January is the perfect time to reflect on the previous year and make resolutions for the new one. For those of us who take wine seriously, it's smart to include wine in our New Year's resolutions.
This year, I plan to drink something old and something new. In other words, I'll dig deep into a classic wine region and also explore a part of the world that doesn't get much attention. Whether you're a veteran oenophile or a budding wine enthusiast, following this plan will surely heighten your appreciation of wine.
Consider my consumption habits.
For my palate, America's most exciting Pinot Noir comes from the "extreme" Sonoma Coast, a series of remote hillside vineyards in northern Sonoma County just miles from the Pacific Ocean. My favorite examples, which come from producers like Peay, Hirsch, and Littorai, combine all the elements I look for in Pinot -- rich, ripe aromas of cherries along with fresh herbs and earth, together with lively acidity. So regardless of the season or the meal, these tend to be my go-to wines.
Such complacency is easy to understand; we're creatures of habit. But it's silly. The world of wine is infinite. And when it comes to Pinot Noir, Burgundy wrote the book. So this year, I hope to finally get my head around this legendary French wine region. I want to learn about its history, memorize the vineyards and producers my friends obsess over, and taste as much as I can.
Discovering a classic wine region should be on every oenophile's list of New Year's resolutions. If you're fond of Washington State Merlot, try some classic, Right Bank Bordeaux. If you enjoy Riesling, stock your cellar with wines from Germany's Mosel River Valley. And don't just drink the classics, learn about them. It's the classics that inspire New World vintners.
Next year, I also plan on embracing obscurity.
Last summer, for example, I fell in love with Muscadet, a white wine produced in France's Loire Valley from a grape called "Melon de Bourgogne." Typically, the wines are marked by subtle yet precise aromas of apples, limes, and seawater. Thanks to extended contact with the dead yeast cells left over after fermentation, Muscadet is also known for exhibiting a creamy mouthfeel. These wines are perfect with shellfish and light seafood dishes. Plus, like most obscure-but-delicious wines, Muscadet is generally affordable.
This past summer, I fell for northeast Italy's electric white wines, trying as many offerings as I could find from Alto Adige, a neighbor to Austria and Switzerland, and Friuli-Venezia Giulia, which borders Slovenia to the east and Austria to the north.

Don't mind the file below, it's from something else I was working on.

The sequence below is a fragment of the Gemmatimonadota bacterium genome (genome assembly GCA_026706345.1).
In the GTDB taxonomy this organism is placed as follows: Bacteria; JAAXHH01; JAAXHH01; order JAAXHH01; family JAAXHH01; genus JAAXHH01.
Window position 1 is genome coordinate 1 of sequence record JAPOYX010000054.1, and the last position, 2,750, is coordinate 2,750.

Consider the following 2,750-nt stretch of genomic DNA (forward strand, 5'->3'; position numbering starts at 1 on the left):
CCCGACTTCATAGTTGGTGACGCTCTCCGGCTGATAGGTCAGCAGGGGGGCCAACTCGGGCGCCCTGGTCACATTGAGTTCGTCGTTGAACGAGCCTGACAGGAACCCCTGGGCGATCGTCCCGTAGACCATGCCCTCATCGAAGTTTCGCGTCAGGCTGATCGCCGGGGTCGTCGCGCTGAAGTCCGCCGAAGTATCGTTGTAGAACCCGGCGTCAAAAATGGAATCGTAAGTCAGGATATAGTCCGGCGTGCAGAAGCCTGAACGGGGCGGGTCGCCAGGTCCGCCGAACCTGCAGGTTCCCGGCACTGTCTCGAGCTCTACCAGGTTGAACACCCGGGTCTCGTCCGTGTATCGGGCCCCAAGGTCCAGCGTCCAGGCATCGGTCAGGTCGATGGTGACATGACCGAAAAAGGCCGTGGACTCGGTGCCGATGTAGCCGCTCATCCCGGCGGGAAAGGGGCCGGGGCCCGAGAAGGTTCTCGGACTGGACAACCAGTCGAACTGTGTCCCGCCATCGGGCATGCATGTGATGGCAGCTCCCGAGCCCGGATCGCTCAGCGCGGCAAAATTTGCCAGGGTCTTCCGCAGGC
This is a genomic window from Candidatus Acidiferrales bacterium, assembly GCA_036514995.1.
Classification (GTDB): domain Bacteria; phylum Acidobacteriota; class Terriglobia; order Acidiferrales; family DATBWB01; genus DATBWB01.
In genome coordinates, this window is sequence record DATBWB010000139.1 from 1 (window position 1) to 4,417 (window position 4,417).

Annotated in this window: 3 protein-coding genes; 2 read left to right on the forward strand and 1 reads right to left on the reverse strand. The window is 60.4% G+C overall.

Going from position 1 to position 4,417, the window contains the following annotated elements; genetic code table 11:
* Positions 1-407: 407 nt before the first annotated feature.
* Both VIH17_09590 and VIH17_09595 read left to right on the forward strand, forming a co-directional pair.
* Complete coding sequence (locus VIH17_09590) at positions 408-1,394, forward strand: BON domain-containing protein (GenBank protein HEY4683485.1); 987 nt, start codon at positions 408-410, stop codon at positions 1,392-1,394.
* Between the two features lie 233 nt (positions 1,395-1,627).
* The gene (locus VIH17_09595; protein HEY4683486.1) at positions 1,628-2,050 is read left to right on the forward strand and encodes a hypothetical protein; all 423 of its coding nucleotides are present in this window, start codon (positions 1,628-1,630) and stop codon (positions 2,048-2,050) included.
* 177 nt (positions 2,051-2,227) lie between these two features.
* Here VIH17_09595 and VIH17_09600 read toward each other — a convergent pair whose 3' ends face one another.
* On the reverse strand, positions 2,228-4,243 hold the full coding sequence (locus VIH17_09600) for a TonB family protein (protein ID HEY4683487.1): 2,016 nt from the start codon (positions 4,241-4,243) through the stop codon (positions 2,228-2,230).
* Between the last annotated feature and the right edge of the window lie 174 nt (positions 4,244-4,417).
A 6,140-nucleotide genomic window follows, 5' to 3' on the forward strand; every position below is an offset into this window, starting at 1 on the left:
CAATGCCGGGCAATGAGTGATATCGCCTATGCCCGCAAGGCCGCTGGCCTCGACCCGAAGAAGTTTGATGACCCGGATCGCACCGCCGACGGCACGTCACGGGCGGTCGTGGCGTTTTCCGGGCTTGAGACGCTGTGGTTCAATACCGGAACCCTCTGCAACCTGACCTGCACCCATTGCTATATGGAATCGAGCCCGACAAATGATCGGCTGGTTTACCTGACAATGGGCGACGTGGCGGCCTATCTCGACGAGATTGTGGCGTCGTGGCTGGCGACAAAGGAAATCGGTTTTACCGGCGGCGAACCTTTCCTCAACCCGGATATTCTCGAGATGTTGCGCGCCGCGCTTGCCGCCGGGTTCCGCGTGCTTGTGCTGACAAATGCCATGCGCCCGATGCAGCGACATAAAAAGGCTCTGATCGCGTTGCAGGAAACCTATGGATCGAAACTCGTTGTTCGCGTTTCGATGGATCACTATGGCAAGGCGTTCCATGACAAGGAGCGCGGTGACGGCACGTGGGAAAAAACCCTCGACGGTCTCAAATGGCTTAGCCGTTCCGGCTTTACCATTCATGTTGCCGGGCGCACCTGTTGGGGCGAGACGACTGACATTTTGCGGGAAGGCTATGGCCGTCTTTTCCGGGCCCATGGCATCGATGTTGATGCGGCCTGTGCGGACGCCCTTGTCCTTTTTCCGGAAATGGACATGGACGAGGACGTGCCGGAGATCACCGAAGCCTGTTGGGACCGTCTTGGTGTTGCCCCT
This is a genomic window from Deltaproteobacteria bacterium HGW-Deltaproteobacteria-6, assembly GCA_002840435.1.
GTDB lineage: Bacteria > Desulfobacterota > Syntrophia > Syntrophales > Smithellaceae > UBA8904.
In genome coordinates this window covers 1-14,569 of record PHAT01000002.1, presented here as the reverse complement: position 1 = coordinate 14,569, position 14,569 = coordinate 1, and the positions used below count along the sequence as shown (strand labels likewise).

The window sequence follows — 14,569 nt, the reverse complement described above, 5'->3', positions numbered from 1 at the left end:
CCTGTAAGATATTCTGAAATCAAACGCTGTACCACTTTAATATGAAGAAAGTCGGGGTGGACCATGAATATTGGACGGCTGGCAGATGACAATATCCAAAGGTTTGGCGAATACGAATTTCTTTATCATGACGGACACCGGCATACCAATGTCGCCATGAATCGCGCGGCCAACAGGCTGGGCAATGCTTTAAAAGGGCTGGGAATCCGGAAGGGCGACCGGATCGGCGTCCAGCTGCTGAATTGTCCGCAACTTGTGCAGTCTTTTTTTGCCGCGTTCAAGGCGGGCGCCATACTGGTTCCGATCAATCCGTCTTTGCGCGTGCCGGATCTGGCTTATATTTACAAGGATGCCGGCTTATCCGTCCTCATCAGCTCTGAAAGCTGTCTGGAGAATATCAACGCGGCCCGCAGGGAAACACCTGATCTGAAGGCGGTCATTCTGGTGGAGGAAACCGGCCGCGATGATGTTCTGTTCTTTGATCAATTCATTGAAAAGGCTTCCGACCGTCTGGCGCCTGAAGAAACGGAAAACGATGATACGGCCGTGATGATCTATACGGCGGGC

Alto Adige is best known for Pinot Grigio, but dozens of varieties flourish there. Gewurztraminer, Muller-Thurgau, Sylvaner, and Kerner are exceptionally aromatic and display enough sweetness and acidity to complement cream sauces and even spicy foods.
Friuli-Venezia Giulia, commonly shortened to Friuli, is home to a host of unfamiliar grapes like Ribolla Gialla and Friuliano. Producers in the region are also known for producing rich, complex blends that include these grapes alongside more traditional varieties like Chardonnay, Sauvignon Blanc, and Riesling.
This year, I hope to learn more about the wines of Hungary, Slovenia, Croatia, and other spots in Central and Eastern Europe. More and more of these wines are making their way to the United States, and plenty are fun, food friendly, and affordable.
Adventurous drinking should make everyone's list of New Year's resolutions. There are, quite literally, thousands of different wine grape varieties planted in dozens of countries. Tasting different wines is the best way to learn, and surprising your palate is the best way to keep things fun.
The world of wine offers endless possibilities. So regardless of which resolutions you make -- and which resolutions you keep -- just make sure wine is a part of your life in 2014.
David White is the founder and editor of Terroirist.com, which was named "Best Overall Wine Blog" at the 2013 Wine Blog Awards. His columns are housed at Grape Collective (www.grapecollective.com).